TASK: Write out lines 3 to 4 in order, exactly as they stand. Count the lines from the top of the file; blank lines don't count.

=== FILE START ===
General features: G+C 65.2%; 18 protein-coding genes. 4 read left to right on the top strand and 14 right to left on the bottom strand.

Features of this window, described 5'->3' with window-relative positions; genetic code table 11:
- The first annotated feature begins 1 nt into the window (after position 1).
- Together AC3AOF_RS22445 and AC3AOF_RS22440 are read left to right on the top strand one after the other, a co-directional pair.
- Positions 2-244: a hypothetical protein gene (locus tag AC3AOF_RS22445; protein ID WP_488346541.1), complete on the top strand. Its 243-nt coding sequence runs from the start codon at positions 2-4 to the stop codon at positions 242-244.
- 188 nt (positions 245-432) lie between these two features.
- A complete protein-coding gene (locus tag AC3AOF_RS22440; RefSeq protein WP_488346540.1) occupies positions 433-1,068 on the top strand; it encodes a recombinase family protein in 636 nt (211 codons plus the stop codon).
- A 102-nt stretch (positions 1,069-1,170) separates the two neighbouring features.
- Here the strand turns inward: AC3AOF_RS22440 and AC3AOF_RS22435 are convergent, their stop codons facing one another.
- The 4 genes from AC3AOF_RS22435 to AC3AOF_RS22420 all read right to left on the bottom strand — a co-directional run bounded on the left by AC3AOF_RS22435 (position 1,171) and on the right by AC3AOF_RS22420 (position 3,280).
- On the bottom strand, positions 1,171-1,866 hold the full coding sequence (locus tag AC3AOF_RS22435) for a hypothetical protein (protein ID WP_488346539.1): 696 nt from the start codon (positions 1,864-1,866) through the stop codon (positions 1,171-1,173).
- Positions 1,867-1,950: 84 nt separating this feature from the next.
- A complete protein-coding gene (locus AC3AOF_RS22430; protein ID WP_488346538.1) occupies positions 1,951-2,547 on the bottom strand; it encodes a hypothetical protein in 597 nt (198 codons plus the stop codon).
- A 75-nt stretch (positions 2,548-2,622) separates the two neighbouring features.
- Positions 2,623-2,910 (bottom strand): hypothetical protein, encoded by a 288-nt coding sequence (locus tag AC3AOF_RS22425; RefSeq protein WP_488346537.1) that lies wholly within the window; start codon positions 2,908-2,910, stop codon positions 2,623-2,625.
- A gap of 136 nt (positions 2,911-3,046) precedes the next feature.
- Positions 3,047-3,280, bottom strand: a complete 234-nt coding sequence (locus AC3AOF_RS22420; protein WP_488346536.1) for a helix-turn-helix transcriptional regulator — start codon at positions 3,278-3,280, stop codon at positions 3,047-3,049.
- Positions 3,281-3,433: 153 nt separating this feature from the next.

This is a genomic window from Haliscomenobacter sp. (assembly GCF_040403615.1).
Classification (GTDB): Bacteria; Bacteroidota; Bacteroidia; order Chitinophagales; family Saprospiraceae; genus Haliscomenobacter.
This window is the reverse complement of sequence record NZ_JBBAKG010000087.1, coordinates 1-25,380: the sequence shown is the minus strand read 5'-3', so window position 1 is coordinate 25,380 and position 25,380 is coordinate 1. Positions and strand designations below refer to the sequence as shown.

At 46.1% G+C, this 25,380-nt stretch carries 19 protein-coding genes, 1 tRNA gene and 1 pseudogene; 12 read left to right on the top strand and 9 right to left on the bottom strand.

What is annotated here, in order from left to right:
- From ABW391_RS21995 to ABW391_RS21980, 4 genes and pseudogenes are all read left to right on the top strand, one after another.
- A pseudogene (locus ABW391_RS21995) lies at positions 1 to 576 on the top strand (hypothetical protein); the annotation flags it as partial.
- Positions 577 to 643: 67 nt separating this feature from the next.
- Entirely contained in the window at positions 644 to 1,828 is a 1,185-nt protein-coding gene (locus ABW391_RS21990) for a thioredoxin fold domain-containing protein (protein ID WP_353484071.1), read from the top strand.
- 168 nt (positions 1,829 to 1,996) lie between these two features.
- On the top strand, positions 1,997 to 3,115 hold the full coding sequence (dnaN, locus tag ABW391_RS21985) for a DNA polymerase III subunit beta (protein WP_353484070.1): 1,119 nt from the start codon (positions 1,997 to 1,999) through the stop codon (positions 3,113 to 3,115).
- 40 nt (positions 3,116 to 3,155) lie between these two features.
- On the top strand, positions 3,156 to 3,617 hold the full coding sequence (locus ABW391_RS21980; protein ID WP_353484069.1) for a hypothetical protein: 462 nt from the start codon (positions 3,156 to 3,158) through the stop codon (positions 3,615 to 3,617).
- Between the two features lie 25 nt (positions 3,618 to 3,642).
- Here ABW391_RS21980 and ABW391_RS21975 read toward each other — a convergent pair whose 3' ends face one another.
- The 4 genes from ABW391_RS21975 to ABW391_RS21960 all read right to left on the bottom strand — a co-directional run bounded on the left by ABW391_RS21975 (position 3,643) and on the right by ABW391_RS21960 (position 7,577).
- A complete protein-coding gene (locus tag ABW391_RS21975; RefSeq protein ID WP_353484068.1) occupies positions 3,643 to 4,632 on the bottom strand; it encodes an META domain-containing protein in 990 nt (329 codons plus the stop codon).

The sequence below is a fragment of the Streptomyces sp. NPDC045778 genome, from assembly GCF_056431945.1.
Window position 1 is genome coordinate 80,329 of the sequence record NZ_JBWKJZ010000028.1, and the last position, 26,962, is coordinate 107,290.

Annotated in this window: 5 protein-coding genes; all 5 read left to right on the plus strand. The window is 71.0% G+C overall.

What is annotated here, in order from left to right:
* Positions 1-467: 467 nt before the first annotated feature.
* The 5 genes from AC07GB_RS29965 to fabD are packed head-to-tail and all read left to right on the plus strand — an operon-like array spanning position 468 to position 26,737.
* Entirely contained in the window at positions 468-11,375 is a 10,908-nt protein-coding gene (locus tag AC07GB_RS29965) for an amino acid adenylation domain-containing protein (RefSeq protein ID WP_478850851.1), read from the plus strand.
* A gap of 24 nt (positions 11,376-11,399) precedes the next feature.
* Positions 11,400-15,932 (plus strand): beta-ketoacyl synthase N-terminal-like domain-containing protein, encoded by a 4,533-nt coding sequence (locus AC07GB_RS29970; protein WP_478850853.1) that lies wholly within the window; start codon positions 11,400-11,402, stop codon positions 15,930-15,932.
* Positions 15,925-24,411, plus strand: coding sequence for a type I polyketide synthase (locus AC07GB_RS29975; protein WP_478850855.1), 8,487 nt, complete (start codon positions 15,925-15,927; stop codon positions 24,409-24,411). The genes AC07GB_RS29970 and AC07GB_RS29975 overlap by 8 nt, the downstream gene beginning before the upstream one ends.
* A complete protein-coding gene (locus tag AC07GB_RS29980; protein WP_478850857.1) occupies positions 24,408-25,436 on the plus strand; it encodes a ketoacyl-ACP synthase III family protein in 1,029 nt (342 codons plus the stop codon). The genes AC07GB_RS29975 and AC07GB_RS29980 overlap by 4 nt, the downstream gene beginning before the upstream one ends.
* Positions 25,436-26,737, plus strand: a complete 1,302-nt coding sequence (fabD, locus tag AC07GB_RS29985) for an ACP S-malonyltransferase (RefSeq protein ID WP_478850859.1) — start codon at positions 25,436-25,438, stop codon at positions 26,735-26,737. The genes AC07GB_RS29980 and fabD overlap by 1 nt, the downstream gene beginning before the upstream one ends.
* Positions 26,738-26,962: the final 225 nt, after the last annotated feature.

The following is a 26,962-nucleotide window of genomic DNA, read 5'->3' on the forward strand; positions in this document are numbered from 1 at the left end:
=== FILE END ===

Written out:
- The first annotated feature begins 1 nt into the window (after position 1).
- Together AC3AOF_RS22445 and AC3AOF_RS22440 are read left to right on the top strand one after the other, a co-directional pair.